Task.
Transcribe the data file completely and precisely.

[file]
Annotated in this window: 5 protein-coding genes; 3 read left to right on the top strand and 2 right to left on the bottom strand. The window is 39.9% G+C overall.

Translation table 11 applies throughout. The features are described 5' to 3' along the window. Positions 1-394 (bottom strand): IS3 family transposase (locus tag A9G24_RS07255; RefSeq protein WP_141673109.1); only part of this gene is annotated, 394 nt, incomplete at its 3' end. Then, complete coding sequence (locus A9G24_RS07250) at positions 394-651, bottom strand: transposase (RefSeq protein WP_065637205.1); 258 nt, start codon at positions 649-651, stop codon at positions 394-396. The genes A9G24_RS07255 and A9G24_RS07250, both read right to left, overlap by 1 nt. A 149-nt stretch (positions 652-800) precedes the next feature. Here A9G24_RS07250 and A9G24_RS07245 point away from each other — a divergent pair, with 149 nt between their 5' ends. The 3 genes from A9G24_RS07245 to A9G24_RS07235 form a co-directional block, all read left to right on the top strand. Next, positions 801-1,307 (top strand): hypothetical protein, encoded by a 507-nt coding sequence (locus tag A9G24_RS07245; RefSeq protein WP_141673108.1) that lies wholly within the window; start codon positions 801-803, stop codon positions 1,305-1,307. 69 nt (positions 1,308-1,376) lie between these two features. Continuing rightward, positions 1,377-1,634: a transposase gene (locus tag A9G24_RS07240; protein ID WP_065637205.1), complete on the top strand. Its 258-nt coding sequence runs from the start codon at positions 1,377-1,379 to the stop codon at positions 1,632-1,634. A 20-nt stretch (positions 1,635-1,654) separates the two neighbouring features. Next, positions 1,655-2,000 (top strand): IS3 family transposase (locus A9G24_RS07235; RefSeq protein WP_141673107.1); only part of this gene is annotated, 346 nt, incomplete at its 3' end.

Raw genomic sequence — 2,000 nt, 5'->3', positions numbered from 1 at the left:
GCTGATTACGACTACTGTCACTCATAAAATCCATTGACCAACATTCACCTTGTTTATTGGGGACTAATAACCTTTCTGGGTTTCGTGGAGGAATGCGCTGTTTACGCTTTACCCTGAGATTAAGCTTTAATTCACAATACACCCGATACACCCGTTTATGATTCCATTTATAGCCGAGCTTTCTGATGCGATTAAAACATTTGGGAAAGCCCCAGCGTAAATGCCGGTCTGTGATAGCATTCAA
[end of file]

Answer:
Annotated in this window: 5 protein-coding genes; 3 read left to right on the top strand and 2 right to left on the bottom strand. The window is 39.9% G+C overall.

Translation table 11 applies throughout. The features are described 5' to 3' along the window. Positions 1-394 (bottom strand): IS3 family transposase (locus tag A9G24_RS07255; RefSeq protein WP_141673109.1); only part of this gene is annotated, 394 nt, incomplete at its 3' end. Then, complete coding sequence (locus A9G24_RS07250) at positions 394-651, bottom strand: transposase (RefSeq protein WP_065637205.1); 258 nt, start codon at positions 649-651, stop codon at positions 394-396. The genes A9G24_RS07255 and A9G24_RS07250, both read right to left, overlap by 1 nt. A 149-nt stretch (positions 652-800) precedes the next feature. Here A9G24_RS07250 and A9G24_RS07245 point away from each other — a divergent pair, with 149 nt between their 5' ends. The 3 genes from A9G24_RS07245 to A9G24_RS07235 form a co-directional block, all read left to right on the top strand. Next, positions 801-1,307 (top strand): hypothetical protein, encoded by a 507-nt coding sequence (locus tag A9G24_RS07245; RefSeq protein WP_141673108.1) that lies wholly within the window; start codon positions 801-803, stop codon positions 1,305-1,307. 69 nt (positions 1,308-1,376) lie between these two features. Continuing rightward, positions 1,377-1,634: a transposase gene (locus tag A9G24_RS07240; protein ID WP_065637205.1), complete on the top strand. Its 258-nt coding sequence runs from the start codon at positions 1,377-1,379 to the stop codon at positions 1,632-1,634. A 20-nt stretch (positions 1,635-1,654) separates the two neighbouring features. Next, positions 1,655-2,000 (top strand): IS3 family transposase (locus A9G24_RS07235; RefSeq protein WP_141673107.1); only part of this gene is annotated, 346 nt, incomplete at its 3' end.

Raw genomic sequence — 2,000 nt, 5'->3', positions numbered from 1 at the left:
GCTGATTACGACTACTGTCACTCATAAAATCCATTGACCAACATTCACCTTGTTTATTGGGGACTAATAACCTTTCTGGGTTTCGTGGAGGAATGCGCTGTTTACGCTTTACCCTGAGATTAAGCTTTAATTCACAATACACCCGATACACCCGTTTATGATTCCATTTATAGCCGAGCTTTCTGATGCGATTAAAACATTTGGGAAAGCCCCAGCGTAAATGCCGGTCTGTGATAGCATTCAA